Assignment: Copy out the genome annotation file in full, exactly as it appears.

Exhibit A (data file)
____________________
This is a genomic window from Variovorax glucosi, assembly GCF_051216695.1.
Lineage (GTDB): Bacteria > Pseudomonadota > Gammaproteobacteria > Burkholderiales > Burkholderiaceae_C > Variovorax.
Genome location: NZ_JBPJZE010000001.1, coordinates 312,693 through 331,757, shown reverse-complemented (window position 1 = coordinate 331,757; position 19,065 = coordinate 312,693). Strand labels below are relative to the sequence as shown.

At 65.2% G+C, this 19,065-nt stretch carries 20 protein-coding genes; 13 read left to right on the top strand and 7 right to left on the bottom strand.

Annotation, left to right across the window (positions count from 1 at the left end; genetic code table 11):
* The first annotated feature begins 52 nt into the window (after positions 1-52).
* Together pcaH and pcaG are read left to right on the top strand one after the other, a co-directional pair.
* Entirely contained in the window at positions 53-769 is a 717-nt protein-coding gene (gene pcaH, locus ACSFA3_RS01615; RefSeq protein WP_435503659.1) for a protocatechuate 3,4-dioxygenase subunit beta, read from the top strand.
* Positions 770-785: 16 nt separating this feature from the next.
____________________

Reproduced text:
This is a genomic window from Variovorax glucosi, assembly GCF_051216695.1.
Lineage (GTDB): Bacteria > Pseudomonadota > Gammaproteobacteria > Burkholderiales > Burkholderiaceae_C > Variovorax.
Genome location: NZ_JBPJZE010000001.1, coordinates 312,693 through 331,757, shown reverse-complemented (window position 1 = coordinate 331,757; position 19,065 = coordinate 312,693). Strand labels below are relative to the sequence as shown.

At 65.2% G+C, this 19,065-nt stretch carries 20 protein-coding genes; 13 read left to right on the top strand and 7 right to left on the bottom strand.

Annotation, left to right across the window (positions count from 1 at the left end; genetic code table 11):
* The first annotated feature begins 52 nt into the window (after positions 1-52).
* Together pcaH and pcaG are read left to right on the top strand one after the other, a co-directional pair.
* Entirely contained in the window at positions 53-769 is a 717-nt protein-coding gene (gene pcaH, locus ACSFA3_RS01615; RefSeq protein WP_435503659.1) for a protocatechuate 3,4-dioxygenase subunit beta, read from the top strand.
* Positions 770-785: 16 nt separating this feature from the next.